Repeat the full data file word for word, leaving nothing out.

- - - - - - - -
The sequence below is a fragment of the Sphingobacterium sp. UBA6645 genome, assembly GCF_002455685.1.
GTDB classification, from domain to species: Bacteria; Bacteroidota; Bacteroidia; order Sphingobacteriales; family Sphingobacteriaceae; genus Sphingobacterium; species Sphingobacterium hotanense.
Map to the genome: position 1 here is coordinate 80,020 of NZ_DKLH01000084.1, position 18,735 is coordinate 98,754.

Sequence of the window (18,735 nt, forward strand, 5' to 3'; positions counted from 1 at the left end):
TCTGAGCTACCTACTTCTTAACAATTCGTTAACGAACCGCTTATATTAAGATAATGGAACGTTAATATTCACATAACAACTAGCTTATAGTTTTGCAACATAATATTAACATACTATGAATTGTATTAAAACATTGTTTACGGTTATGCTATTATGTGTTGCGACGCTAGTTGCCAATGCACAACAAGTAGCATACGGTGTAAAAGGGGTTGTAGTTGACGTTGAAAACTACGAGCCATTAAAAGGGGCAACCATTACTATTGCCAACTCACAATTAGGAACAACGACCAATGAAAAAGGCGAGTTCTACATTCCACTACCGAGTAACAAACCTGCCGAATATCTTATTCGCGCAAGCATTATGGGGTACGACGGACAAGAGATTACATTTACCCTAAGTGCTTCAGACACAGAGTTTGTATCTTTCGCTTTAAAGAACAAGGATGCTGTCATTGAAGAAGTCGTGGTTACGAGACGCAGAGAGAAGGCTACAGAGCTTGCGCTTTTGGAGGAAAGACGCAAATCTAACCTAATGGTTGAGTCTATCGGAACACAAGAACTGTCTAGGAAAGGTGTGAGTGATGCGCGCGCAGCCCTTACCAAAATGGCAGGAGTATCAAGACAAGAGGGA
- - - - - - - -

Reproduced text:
The sequence below is a fragment of the Sphingobacterium sp. UBA6645 genome, assembly GCF_002455685.1.
GTDB classification, from domain to species: Bacteria; Bacteroidota; Bacteroidia; order Sphingobacteriales; family Sphingobacteriaceae; genus Sphingobacterium; species Sphingobacterium hotanense.
Map to the genome: position 1 here is coordinate 80,020 of NZ_DKLH01000084.1, position 18,735 is coordinate 98,754.

Sequence of the window (18,735 nt, forward strand, 5' to 3'; positions counted from 1 at the left end):
TCTGAGCTACCTACTTCTTAACAATTCGTTAACGAACCGCTTATATTAAGATAATGGAACGTTAATATTCACATAACAACTAGCTTATAGTTTTGCAACATAATATTAACATACTATGAATTGTATTAAAACATTGTTTACGGTTATGCTATTATGTGTTGCGACGCTAGTTGCCAATGCACAACAAGTAGCATACGGTGTAAAAGGGGTTGTAGTTGACGTTGAAAACTACGAGCCATTAAAAGGGGCAACCATTACTATTGCCAACTCACAATTAGGAACAACGACCAATGAAAAAGGCGAGTTCTACATTCCACTACCGAGTAACAAACCTGCCGAATATCTTATTCGCGCAAGCATTATGGGGTACGACGGACAAGAGATTACATTTACCCTAAGTGCTTCAGACACAGAGTTTGTATCTTTCGCTTTAAAGAACAAGGATGCTGTCATTGAAGAAGTCGTGGTTACGAGACGCAGAGAGAAGGCTACAGAGCTTGCGCTTTTGGAGGAAAGACGCAAATCTAACCTAATGGTTGAGTCTATCGGAACACAAGAACTGTCTAGGAAAGGTGTGAGTGATGCGCGCGCAGCCCTTACCAAAATGGCAGGAGTATCAAGACAAGAGGGA